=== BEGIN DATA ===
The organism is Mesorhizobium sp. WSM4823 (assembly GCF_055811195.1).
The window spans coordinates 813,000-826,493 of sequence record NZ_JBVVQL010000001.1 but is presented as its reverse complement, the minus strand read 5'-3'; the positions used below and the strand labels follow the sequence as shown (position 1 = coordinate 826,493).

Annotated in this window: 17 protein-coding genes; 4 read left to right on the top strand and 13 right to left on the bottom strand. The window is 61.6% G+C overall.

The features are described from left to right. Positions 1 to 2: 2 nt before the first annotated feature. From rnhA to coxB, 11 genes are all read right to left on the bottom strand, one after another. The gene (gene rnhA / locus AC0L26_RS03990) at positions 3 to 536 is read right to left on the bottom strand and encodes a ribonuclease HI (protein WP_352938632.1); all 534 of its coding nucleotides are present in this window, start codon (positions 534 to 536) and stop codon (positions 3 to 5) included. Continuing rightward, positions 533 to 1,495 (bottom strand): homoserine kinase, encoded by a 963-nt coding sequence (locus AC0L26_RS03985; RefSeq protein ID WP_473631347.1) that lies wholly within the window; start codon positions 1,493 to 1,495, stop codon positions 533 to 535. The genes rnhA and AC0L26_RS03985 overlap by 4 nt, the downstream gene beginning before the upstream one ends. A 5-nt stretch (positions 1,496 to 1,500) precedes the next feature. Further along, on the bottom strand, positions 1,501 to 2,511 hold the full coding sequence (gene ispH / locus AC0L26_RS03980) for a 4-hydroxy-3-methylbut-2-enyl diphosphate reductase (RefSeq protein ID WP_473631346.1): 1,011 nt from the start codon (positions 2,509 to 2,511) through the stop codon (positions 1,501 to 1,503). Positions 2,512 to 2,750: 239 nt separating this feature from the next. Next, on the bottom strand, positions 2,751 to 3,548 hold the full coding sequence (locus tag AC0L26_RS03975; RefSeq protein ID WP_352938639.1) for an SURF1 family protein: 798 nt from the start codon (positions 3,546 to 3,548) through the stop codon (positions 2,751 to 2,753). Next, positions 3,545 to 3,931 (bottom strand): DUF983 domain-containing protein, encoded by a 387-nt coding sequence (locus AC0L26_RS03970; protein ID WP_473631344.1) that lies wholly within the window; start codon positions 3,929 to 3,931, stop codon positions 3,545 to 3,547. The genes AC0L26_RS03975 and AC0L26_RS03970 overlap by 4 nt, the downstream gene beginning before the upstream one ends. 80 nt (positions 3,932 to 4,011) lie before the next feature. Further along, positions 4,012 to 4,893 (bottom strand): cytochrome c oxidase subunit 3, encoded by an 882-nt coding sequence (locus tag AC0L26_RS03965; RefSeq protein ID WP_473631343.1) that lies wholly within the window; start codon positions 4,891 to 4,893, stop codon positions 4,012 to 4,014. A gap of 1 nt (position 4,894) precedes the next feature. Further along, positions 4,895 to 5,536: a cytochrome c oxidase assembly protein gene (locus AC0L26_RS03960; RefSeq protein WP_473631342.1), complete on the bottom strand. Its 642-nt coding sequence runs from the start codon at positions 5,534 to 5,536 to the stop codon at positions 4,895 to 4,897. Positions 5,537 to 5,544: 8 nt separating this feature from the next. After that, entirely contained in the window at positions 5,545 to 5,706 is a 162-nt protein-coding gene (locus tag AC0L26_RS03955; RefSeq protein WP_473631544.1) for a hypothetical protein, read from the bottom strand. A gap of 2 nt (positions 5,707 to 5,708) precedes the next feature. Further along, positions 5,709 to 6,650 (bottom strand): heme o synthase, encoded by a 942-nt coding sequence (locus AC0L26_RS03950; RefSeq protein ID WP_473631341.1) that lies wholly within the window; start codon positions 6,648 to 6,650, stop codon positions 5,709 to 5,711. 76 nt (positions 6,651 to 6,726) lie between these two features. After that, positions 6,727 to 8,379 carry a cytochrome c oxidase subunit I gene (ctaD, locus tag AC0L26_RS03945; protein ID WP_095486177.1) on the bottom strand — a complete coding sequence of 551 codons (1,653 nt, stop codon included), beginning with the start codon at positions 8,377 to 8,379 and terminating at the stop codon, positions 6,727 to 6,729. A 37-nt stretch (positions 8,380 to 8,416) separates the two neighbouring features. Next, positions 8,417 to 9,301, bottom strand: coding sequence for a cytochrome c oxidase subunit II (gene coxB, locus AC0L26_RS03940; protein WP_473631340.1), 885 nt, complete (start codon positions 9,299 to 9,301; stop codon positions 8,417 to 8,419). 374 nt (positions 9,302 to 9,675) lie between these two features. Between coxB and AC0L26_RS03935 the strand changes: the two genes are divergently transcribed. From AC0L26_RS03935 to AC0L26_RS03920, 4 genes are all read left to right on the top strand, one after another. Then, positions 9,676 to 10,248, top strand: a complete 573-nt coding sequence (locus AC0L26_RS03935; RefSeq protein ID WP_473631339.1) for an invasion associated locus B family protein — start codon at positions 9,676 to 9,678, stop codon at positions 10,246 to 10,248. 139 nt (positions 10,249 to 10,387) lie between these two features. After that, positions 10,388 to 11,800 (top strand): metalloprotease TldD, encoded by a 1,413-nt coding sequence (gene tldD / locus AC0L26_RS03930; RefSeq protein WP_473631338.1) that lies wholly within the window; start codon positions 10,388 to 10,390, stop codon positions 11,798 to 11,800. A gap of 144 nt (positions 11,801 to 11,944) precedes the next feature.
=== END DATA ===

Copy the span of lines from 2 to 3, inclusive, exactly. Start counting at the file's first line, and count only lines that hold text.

The window spans coordinates 813,000-826,493 of sequence record NZ_JBVVQL010000001.1 but is presented as its reverse complement, the minus strand read 5'-3'; the positions used below and the strand labels follow the sequence as shown (position 1 = coordinate 826,493).

Annotated in this window: 17 protein-coding genes; 4 read left to right on the top strand and 13 right to left on the bottom strand. The window is 61.6% G+C overall.